Tested a bunch of light bulbs this month, buying a sample of each.
I'm reporting my light bulb discoveries here for the benefit of other artists -- as well for art collectors and interior designers who want to display art. I was searching mainly for full-spectrum bulbs to light my painting area. Both LED bulbs and compact fluorescent bulbs are cooler than halogen, important to me in Georgia's hot summers.
Top choice: BlueMax CFL, 26 watts (150-watt) equiv.
After some painstaking work (that was also fun) I settled on 26-watt BlueMax compact fluorescent (CFL) bulbs for the easel and table painting areas. These bulbs have a color temperature rating of 5500 Kelvin (K), a nice white light that's blue enough to be like natural sunlight mid-day, but still pleasant.
The 26-watt BlueMax bulbs are advertised as equivalent to a 150-watt incandescent bulb, plenty bright enough for lighting an easel. (I'm actually using four: two on each side.) These bulbs have an outstanding Color Rendering Index (CRI) rating of 93, very high indeed for a compact fluorescent. My own non-professional tests confirm that among bulbs that fit regular light fixtures, this bulb is an excellent choice for judging color.
Note that this particular 26-watt bulb requires a fixture rated for at least 150 watts. This puzzled me, but tech support at Full Spectrum Solutions explained that although the bulb only draws 26 watts, the fixture has to be rated for more in order for the phosphor to heat up enough. I still don't understand this, but luckily I use fixtures rated that high. The bulb is 4.7 inches long, so it fits well inside the deep reflectors I use. (More on those below.)
For use in a fixture rated for 100 watts, BlueMax makes the 23-watt CFL -- also 5500 K -- that carries a slightly lower CRI rating of 90 -- still quite good for a compact fluorescent. My testing in PhotoShop, using RAW images of color charts photographed under one bulb at a time, showed only the slightest difference in color rendering. This bulb is under 4.5 inches long, so it fits easily into most light fixtures.
Other Full-Spectrum CFL Bulbs:
The 27-watt Alzo Joyous Color bulb is the same nice 5500 K temperature, with a CRI of 91. Its main drawback is its 6.5-inch length, which makes it protrude just enough from most light fixtures to create some glare. I'd still judge these bulbs certainly acceptable for artwork. I like them better than the 32-watt 6500 K bulbs by the Daylight Company, often marketed as great for artists. The Daylight Company bulbs carry a CRI rating of only 85, barely acceptable in my book. At 5.5 inches long, their short length is their main advantage over the Alzo bulbs.
There are lots of full-spectrum CFL bulbs that I didn't buy to test. The 23-watt Verilux 5500 K CFL bulbs have a CRI rating of only 85, not suitable (in my opinion) for lighting artwork. An artist reviewing bulbs at Amazon.com gives top marks to the 25-watt Ott-Lite 25ED12R, noting its CRI rating of 90+. The color temperature is rated at 5800 K, a bit cooler than the BlueMax bulbs I like. Price looks good. The same Amazon review also provides specs for quite a few other CFL bulbs. With my budget, I don't want to try them all!
If you buy using the "Buy" button above, Amazon.com will send me a few cents. However, I still recommend the BlueMax bulbs more (no affiliation with or compensation from BlueMax, just Amazon.)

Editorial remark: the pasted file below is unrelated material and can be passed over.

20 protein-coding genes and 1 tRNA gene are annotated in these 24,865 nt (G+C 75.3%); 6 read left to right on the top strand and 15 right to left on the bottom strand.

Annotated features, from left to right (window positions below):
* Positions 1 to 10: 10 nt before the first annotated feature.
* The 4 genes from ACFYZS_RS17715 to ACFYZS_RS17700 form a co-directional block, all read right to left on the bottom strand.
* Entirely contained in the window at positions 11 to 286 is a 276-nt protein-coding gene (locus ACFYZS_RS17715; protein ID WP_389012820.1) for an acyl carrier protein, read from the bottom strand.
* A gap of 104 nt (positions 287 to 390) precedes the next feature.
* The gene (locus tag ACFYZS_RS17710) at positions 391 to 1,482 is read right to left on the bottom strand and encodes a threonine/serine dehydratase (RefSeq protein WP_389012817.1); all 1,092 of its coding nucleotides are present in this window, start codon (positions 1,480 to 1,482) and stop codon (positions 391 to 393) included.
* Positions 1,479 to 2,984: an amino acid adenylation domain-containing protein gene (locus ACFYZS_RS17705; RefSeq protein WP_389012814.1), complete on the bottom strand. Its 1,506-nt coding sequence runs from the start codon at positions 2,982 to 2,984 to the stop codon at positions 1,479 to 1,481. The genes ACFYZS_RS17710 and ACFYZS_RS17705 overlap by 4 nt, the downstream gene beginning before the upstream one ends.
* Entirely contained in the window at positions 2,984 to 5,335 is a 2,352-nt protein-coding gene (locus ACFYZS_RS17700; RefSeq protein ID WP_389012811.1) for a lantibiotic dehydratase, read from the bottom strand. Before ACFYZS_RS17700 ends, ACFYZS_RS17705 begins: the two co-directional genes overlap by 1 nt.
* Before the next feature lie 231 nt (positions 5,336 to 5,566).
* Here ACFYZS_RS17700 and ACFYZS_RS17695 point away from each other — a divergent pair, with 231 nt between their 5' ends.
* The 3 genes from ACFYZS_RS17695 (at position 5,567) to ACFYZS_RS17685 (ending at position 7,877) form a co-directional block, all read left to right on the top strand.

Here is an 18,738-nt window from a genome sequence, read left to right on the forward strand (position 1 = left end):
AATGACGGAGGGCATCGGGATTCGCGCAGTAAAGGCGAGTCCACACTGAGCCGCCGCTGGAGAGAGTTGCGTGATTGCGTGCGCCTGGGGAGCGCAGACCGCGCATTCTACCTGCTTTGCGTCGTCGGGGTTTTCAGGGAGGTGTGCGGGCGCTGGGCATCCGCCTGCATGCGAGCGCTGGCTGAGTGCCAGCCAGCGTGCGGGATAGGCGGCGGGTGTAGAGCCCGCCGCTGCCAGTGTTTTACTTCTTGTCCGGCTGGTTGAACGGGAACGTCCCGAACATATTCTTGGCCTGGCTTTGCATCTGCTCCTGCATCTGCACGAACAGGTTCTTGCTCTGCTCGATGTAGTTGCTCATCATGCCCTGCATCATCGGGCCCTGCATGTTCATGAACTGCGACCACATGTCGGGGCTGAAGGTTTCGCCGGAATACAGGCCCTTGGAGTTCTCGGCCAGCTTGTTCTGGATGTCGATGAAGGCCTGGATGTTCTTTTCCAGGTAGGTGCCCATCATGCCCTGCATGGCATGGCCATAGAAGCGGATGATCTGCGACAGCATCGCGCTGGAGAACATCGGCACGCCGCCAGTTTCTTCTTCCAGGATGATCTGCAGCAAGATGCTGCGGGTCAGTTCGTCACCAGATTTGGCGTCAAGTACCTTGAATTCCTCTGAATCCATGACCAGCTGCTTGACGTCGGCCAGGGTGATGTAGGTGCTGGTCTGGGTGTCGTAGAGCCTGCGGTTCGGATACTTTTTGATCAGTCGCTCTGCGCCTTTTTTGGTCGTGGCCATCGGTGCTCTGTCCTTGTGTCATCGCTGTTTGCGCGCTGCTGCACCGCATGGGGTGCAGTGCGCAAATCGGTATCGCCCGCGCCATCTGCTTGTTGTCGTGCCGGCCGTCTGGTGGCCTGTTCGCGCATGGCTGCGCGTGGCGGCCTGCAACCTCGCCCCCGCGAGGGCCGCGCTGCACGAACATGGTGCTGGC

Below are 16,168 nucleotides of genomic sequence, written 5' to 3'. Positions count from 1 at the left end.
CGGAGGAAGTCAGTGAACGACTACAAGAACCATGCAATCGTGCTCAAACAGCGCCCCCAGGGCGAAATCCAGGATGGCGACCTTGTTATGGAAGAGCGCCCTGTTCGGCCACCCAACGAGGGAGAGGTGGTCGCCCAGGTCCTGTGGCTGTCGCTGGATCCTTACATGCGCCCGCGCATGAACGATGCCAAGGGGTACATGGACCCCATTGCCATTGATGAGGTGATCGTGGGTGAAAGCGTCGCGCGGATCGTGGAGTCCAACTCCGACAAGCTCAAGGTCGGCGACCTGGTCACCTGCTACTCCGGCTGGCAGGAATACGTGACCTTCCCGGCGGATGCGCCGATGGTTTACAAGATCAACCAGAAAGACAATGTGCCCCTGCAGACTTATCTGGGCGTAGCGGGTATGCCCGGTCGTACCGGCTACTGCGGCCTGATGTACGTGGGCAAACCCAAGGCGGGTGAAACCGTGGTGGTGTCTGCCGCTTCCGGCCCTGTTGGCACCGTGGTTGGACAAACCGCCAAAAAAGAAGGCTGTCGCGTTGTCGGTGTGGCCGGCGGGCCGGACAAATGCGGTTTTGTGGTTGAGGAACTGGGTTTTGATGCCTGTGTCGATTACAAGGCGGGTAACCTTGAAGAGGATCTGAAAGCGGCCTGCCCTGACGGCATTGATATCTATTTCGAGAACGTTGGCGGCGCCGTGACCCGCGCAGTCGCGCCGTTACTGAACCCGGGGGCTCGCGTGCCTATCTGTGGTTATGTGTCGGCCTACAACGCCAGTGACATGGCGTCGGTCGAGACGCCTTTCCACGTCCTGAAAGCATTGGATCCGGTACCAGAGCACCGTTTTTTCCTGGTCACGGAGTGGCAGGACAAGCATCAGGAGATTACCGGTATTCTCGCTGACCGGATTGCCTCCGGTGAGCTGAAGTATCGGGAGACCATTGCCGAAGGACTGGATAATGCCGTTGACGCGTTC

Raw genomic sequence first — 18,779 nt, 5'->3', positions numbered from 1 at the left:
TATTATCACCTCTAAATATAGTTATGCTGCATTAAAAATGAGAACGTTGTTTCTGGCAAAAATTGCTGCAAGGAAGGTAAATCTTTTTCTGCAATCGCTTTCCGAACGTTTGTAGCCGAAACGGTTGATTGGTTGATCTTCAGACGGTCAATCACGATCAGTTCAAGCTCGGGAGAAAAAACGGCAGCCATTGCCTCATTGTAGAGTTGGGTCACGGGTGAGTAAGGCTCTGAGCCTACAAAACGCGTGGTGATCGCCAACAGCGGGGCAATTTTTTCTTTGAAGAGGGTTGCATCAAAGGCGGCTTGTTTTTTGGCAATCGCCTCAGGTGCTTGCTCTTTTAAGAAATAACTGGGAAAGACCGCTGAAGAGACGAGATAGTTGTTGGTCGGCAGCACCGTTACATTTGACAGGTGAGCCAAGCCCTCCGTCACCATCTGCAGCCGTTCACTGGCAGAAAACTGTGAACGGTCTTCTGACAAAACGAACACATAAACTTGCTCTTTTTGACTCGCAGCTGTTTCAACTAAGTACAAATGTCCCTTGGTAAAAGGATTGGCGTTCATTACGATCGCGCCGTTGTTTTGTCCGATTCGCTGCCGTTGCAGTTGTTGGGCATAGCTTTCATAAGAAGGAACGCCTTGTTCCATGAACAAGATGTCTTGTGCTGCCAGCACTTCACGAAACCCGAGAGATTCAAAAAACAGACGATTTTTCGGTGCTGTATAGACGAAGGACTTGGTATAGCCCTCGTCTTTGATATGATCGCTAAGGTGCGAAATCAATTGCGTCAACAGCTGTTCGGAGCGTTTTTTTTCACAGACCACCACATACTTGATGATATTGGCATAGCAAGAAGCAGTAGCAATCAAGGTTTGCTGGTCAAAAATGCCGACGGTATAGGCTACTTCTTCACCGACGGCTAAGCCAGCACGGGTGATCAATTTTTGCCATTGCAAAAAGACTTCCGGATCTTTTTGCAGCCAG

Note that fluorescent bulbs do emit some ultra-violet rays -- so they're not ideal for displaying artwork. I'm using my new CFLs for lighting the painting area, but not for lighting finished paintings hanging on the wall.
I wrote a bit about how I tested in a section below, but haven't summarized my color-fidelity results for each bulb in this post. It's lengthy as it is. If I get enough inquiries about specific results and more detail on how I tested, I'll write another post with more technical info.
Looking at work in progress under different lighting
It's important for me to look at paintings in progress under different lighting, since no artificial light matches natural daylight exactly. This is partly from the bulb's Kelvin rating (how yellow or blue the light). This can make a finished painting's colors warmer or cooler than I really intended.
It's also from the spikes and "valleys" in the bulb's light spectrum. Some bulbs make red look a little dull, which would lead me to choose a red that's really brighter than I wanted. When painting under CFL bulbs (even with a CRI rating of 90 or above), usually the blues are a bit redder than in mid-day sunlight -- and reds bluer, yellow greener. Pastel colors may be harder to distinguish.
The CRI rating is usually based on matching only 8 colors (using a spectrometer and intricate calculations), while a painter is interested in many more variations. So I used a color chart designed for calibrating scanners as one of my test photos, along with photos and test patches that Modern Postcard sent me several years ago.
When a painting is finished, the colors and color relationships need to satisfy the painter's eye no matter where the painting ends up being displayed. This is another reason to check a painting in progress under these four kinds of lighting:
- 3000 K halogen lights (which a gallery is apt to use for display),
- natural daylight, and
- 2700 K "soft white" lighting
- 2950-3000 K Neodymium-coated halogen bulbs (such as GE Reveal halogen bulbs)
I don't see much point in checking a painting under "regular" CFL bulbs that aren't full-spectrum, because the viewer's choice will be unpredictable. I know the colors won't look quite right under regular CFLs (that aren't full-spectrum) but there's nothing I can do about that.
Full-spectrum LED Light Bulbs
I found three full-spectrum LED bulbs in the medium-base A-shape that fits my regular light fixtures, and bought two to test. You can see a comparison of the Cree True-White (TW) with the GE Reveal LED at CNET. I like both for lighting finished paintings on the wall, for ambient lighting, and even for reading and writing.
The warm light (2700 K) isn't an absolute deal killer when it comes to painting; I find halogen light (3000 K) quite nice as long as I check work in progress also under natural daylight. In summertime, though, the bulbs are just too hot to use except on cool mornings.